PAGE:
The Pros And Cons Of Gucci Buying Up Its Suppliers

by: Rosie Dalton | 1 year ago | News

Image: inside one of Gucci’s supplier factories. Image source.

Finally, luxury fashion is starting to wise up to the importance of responsible sourcing and production methods. World Environment Day last week, for example, saw Gucci launch its new sustainability platform, Gucci Equilibrium. And according to Fashion Journal, this platform aims to address three key pillars for positive change: the environment, people and new models of sustainable innovation. 

Which all forms part of Gucci’s wide-ranging 10-year sustainability plan. And, in keeping with this, Business of Fashion also reports that Gucci has recently tightened its grip on suppliers – in a bid to improve the brand’s overall traceability. In other words, the brand is buying up its suppliers and taking production in-house. As one of the fastest-growing fashion brands in 2017, Gucci has been paving the way for a radical industry makeover. So what are the pros and cons behind the brand’s latest supply chain move?

Pro: this makes production more traceable
According to reports, Gucci has bought out 10 local suppliers and is currently closing in on another 10. One great thing about this shift is that it should make the brand’s supply chain much easier to monitor and trace. That should allow them to improve the sustainability of their materials, for instance – as set out on their Gucci Equilibrium platform. And to ensure that artisans have plenty of ongoing work.

Con: but it also makes things faster
According to BoF, though, increasing production speed was one of the main driving factors behind Gucci’s decision to take production in-house. "We want to reduce the lead time, and it's not possible if you're too scattered with small suppliers," Bizzarri told reporters. But what this also means is that luxury fashion is beginning to mimic the fast fashion cycle – and that’s a problem. Not only does it mean workers are forced to adhere to faster turnaround times, but that can also diminish the level of quality craftsmanship involved in the process.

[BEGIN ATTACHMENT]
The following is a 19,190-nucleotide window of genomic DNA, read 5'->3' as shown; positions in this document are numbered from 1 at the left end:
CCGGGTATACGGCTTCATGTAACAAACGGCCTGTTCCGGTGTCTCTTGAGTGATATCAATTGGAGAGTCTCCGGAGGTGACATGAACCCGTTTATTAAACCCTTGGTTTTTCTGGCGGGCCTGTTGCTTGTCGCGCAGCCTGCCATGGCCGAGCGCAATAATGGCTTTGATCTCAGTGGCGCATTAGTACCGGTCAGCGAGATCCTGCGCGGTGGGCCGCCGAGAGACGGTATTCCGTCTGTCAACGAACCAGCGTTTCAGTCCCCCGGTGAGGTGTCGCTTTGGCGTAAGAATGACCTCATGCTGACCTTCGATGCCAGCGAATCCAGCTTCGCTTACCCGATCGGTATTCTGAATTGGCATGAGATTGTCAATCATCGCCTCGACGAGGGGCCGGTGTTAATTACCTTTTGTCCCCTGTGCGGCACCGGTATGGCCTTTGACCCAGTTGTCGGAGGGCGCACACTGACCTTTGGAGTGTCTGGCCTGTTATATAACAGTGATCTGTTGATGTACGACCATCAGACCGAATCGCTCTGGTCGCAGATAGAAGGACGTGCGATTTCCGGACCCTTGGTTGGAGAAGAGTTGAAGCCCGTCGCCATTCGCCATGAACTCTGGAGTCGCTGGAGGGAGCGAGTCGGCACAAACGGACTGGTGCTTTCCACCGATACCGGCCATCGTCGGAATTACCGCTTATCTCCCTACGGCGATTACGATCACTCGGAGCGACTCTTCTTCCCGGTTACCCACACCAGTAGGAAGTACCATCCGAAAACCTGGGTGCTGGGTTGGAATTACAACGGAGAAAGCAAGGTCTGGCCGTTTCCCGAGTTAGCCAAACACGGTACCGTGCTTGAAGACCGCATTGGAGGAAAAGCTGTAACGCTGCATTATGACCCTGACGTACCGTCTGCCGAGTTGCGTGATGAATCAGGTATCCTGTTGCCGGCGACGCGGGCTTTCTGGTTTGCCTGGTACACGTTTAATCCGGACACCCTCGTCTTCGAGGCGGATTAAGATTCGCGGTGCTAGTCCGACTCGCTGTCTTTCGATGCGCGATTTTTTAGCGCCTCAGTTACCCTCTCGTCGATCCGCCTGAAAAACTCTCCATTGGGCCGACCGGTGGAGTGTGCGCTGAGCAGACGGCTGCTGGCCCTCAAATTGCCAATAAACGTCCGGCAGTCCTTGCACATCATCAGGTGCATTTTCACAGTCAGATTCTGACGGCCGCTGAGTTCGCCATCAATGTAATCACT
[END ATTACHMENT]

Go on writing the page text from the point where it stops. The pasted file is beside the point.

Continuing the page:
Pro: it helps to protect artisans
At the same time, Gucci’s decision to buy up local suppliers can also help to protect artisans. Part of this process involves creating joint ventures with external workshops or giving them exclusive contracts – and all of that ultimately helps guarantee ongoing work and income for the artisans working within these factories. “Because of the growth that we're having we need to protect our artisans," Bizzarri said. And in a world where traditional craftsmanship is rapidly in decline, we couldn’t agree more.

Con: but also means they lose some of their independence
However, with the ongoing work provided by Gucci also comes a certain loss of control for the brand’s supplier factories. Bizzarri points out that part of the brand’s mission is to eliminate competition – "we need to make sure other brands are not stealing supply,” he said. But eliminating the competition can also mean suppliers must rely heavily on the one brand,, therefore exposing them to risk. With less independence or leverage over prices and policies, factories will need to rely on the brand to set those benchmarks – and hope that they do so fairly.

What all of this shows, then, is that fashion industry supply chains are incredibly complex beasts. Fortunately, Gucci is one of the big players now trying to make a more positive impact on people and the planet – but that doesn’t make the brand perfect. So whenever we read news along these lines, it's important to weigh up both the pros and cons of what brands are doing, in order to properly understand how responsible they are.

 

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